First thing to notice is that we are now executing our asynchronous code within a fiber (Fiber.new{}.resume), and our http_get method sets up the call, assigns the callbacks and then immediately yields control as it tries to return from the function. From there, EventMachine takes over, fetches the data in the background, and then calls the callback method, which in turn resumes our fiber, passing it the actual response. A little bit of fiber gymnastics, but it means that our original code with nested callbacks can now be unwound into a regular top-down execution context with if-then-else control flow. Not bad!

EM-Synchrony: Evented Code With Less Pain

Of course, we wouldn't gain much if the net effect of introducing fibers into our event driven code was swapping callbacks for fiber gymnastics. Thankfully, we can do better because much of the underlying implementation can be easily abstracted at the level of the driver. Let's take a look at our new helper library, em-synchrony:

EventMachine.synchrony do
  page = EventMachine::HttpRequest.new("http://www.google.com").get

  p "No callbacks! Fetched page: #{page}"

Instead of invoking the default EM.run block, we call EM.synchrony, which in turn wraps our execution into a Ruby fiber behind the scenes. From there, the library also provides ready-made, fiber aware classes for some of the most common use cases (http: em-http-request, mysql: em-mysqlplus, and memcached: remcached), as well as, a fiber aware connection pool, iterator for concurrency control, and a multi-request interface. Let's take a look at an example which flexes all of the above:

EM.synchrony do

  # open 4 concurrent MySQL connections
  db = EventMachine::Synchrony::ConnectionPool.new(size: 4) do
    EventMachine::MySQL.new(host: "localhost")

  # perform 4 http requests in parallel, and collect responses
  multi = EventMachine::Synchrony::Multi.new
  multi.add :page1, EventMachine::HttpRequest.new("http://service.com/page1").aget
  multi.add :page2, EventMachine::HttpRequest.new("http://service.com/page2").aget
  multi.add :page3, EventMachine::HttpRequest.new("http://service.com/page3").aget
  multi.add :page4, EventMachine::HttpRequest.new("http://service.com/page4").aget
  data = multi.perform.responses[:callback].values

  # insert fetched HTTP data into a mysql database, using at most 2 connections at a time
  # - note that we're writing async code within the iterator!
  EM::Synchrony::Iterator.new(data, 2).each do |page, iter|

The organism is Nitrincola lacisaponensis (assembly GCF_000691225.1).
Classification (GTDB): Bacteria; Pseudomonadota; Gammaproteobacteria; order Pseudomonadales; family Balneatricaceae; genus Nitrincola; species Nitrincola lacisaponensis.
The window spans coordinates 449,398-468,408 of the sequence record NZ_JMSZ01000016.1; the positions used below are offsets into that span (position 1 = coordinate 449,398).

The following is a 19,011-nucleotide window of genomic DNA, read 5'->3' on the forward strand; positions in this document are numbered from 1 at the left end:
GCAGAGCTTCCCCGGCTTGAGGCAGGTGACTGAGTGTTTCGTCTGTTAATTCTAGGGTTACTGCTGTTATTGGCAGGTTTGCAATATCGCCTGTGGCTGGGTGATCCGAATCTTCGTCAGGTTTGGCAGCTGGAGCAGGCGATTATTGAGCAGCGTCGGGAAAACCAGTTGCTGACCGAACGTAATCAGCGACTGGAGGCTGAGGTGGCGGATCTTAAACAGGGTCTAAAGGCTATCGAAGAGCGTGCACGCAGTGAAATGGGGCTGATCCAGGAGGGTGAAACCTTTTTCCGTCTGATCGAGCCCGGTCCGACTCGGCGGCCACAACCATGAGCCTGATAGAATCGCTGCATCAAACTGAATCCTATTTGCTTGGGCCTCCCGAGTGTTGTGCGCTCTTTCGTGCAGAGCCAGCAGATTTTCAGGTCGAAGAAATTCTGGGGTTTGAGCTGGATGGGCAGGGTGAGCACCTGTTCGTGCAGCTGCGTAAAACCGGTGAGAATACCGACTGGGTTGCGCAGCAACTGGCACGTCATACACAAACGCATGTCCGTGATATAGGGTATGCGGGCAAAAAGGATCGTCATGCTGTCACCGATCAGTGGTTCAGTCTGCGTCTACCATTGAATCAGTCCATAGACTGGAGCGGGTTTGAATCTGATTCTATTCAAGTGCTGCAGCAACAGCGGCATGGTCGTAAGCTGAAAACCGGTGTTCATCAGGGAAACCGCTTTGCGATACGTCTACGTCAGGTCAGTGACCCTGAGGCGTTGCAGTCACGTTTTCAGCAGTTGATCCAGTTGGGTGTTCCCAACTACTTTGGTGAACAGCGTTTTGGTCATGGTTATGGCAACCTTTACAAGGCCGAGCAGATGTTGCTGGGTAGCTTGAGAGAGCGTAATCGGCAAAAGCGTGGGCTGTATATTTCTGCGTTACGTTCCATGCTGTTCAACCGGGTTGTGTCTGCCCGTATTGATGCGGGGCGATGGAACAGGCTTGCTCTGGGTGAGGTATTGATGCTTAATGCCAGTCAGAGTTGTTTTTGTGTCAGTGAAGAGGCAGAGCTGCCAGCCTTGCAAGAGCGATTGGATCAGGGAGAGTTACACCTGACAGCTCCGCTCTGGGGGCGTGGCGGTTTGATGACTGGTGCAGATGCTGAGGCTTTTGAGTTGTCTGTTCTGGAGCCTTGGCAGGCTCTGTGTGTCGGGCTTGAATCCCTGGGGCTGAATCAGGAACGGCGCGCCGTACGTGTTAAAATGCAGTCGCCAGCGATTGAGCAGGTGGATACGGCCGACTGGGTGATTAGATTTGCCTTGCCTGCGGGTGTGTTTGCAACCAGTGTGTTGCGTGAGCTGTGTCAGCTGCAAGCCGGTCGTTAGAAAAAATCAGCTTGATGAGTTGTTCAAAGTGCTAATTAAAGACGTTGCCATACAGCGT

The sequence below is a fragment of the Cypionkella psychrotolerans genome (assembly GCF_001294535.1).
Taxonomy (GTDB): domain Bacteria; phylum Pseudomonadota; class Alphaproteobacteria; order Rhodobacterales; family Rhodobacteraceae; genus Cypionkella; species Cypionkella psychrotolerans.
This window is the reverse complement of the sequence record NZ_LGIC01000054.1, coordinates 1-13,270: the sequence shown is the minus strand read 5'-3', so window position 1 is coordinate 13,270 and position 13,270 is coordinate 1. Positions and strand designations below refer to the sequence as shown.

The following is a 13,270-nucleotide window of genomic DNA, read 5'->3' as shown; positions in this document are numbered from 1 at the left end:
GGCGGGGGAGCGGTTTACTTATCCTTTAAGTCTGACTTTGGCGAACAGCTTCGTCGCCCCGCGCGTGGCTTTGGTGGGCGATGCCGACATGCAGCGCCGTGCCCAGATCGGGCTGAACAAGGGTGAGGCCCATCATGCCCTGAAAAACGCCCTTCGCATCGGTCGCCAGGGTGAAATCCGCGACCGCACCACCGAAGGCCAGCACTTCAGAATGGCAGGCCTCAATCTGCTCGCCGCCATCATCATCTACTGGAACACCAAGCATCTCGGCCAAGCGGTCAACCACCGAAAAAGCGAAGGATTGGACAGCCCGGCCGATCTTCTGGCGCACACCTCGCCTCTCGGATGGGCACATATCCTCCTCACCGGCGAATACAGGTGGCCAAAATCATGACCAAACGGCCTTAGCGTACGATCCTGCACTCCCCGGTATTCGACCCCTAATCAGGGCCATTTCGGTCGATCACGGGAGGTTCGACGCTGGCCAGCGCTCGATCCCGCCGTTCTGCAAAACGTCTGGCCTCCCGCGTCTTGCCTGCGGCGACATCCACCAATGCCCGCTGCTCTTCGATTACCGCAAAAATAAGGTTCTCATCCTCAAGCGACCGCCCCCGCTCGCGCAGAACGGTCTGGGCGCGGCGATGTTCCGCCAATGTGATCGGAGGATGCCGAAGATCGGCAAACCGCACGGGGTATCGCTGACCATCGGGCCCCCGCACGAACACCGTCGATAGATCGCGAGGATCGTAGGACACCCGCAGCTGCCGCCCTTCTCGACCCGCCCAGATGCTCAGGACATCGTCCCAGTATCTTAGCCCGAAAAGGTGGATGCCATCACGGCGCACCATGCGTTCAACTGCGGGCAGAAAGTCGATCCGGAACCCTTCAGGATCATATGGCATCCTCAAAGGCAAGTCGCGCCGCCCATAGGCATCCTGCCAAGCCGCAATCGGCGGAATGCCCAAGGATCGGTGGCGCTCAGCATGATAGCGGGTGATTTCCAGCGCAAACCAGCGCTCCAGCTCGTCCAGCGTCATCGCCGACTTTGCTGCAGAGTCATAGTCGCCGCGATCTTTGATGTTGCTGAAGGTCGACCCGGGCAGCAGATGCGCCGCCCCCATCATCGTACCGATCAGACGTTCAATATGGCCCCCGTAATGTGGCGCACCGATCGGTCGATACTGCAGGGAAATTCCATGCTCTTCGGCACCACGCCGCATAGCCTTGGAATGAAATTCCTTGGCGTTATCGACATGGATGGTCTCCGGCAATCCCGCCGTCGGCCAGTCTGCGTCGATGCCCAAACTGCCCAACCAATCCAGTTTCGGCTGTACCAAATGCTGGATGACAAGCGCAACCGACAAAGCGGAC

db.aquery("INSERT INTO table (data) VALUES(#{page});")
    db.callback { iter.return(db) }

  puts "All done! Stopping event loop."
em-synchrony - Fiber aware EventMachine

Synchrony implements a common pattern: original asynchronous methods which return a deferrable object are aliased with "a" prefix (.get becomes .aget, .query becomes .aquery) to indicate that they are asynchronous, and the fiber aware methods take their place as the defaults. This way, you can still mix sync and async code all in the same context (within an iterator, for example). For more examples of em-synchrony in action, take a look at the specs provided within the library itself.

Towards Scalable & Manageable Event-Driven Code

Event driven programming does not have to be complicated. With a little help from Ruby 1.9 much of the complexity is easily abstracted, which means that we can have all the benefits of event-driven IO, without any of the overhead of a thread scheduler or complicated code. Node.js, Twisted, and other reactor frameworks have a lot going for them, but the combination of EventMachine and Ruby 1.9, to me, is a clear winner.

We should also mention that fibers have been ported to Ruby 1.8, but due to their implementation on top of green threads they incur much larger overhead - in other words, this is your reason to switch to Ruby 1.9! And last but not least, fibers or not, don't forget that Ruby 1.9 still has a GIL which means that only one CPU core will be used. Until we see MVM (multi-VM) support, the solution is simply to run multiple reactors (one or more for each core).

Ilya GrigorikIlya Grigorik is a web ecosystem engineer, author of High Performance Browser Networking (O'Reilly), and Principal Engineer at Shopify — follow on Twitter.